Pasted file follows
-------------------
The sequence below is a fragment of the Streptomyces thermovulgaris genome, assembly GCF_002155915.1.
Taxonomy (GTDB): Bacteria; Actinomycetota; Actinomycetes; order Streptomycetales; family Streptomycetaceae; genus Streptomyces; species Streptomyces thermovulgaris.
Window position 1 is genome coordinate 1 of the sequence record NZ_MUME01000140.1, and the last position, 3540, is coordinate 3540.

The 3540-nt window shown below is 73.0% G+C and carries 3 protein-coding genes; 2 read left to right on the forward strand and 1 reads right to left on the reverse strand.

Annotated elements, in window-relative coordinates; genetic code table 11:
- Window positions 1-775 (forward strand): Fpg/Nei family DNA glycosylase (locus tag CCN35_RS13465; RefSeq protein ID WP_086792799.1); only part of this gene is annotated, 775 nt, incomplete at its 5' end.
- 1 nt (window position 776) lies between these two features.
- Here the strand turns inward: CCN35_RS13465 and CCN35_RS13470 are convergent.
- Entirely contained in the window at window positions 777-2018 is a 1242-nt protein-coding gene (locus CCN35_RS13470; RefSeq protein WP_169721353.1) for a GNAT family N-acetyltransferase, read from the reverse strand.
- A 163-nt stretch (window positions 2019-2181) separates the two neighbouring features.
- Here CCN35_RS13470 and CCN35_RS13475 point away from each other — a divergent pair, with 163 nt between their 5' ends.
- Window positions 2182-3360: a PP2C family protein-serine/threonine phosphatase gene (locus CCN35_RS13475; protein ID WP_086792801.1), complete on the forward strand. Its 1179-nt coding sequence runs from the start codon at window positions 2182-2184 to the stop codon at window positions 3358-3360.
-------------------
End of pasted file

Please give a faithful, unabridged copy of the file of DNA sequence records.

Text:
The sequence below is a fragment of the Streptomyces thermovulgaris genome, assembly GCF_002155915.1.
Taxonomy (GTDB): Bacteria; Actinomycetota; Actinomycetes; order Streptomycetales; family Streptomycetaceae; genus Streptomyces; species Streptomyces thermovulgaris.
Window position 1 is genome coordinate 1 of the sequence record NZ_MUME01000140.1, and the last position, 3540, is coordinate 3540.

The 3540-nt window shown below is 73.0% G+C and carries 3 protein-coding genes; 2 read left to right on the forward strand and 1 reads right to left on the reverse strand.

Annotated elements, in window-relative coordinates; genetic code table 11:
- Window positions 1-775 (forward strand): Fpg/Nei family DNA glycosylase (locus tag CCN35_RS13465; RefSeq protein ID WP_086792799.1); only part of this gene is annotated, 775 nt, incomplete at its 5' end.
- 1 nt (window position 776) lies between these two features.
- Here the strand turns inward: CCN35_RS13465 and CCN35_RS13470 are convergent.
- Entirely contained in the window at window positions 777-2018 is a 1242-nt protein-coding gene (locus CCN35_RS13470; RefSeq protein WP_169721353.1) for a GNAT family N-acetyltransferase, read from the reverse strand.
- A 163-nt stretch (window positions 2019-2181) separates the two neighbouring features.
- Here CCN35_RS13470 and CCN35_RS13475 point away from each other — a divergent pair, with 163 nt between their 5' ends.
- Window positions 2182-3360: a PP2C family protein-serine/threonine phosphatase gene (locus CCN35_RS13475; protein ID WP_086792801.1), complete on the forward strand. Its 1179-nt coding sequence runs from the start codon at window positions 2182-2184 to the stop codon at window positions 3358-3360.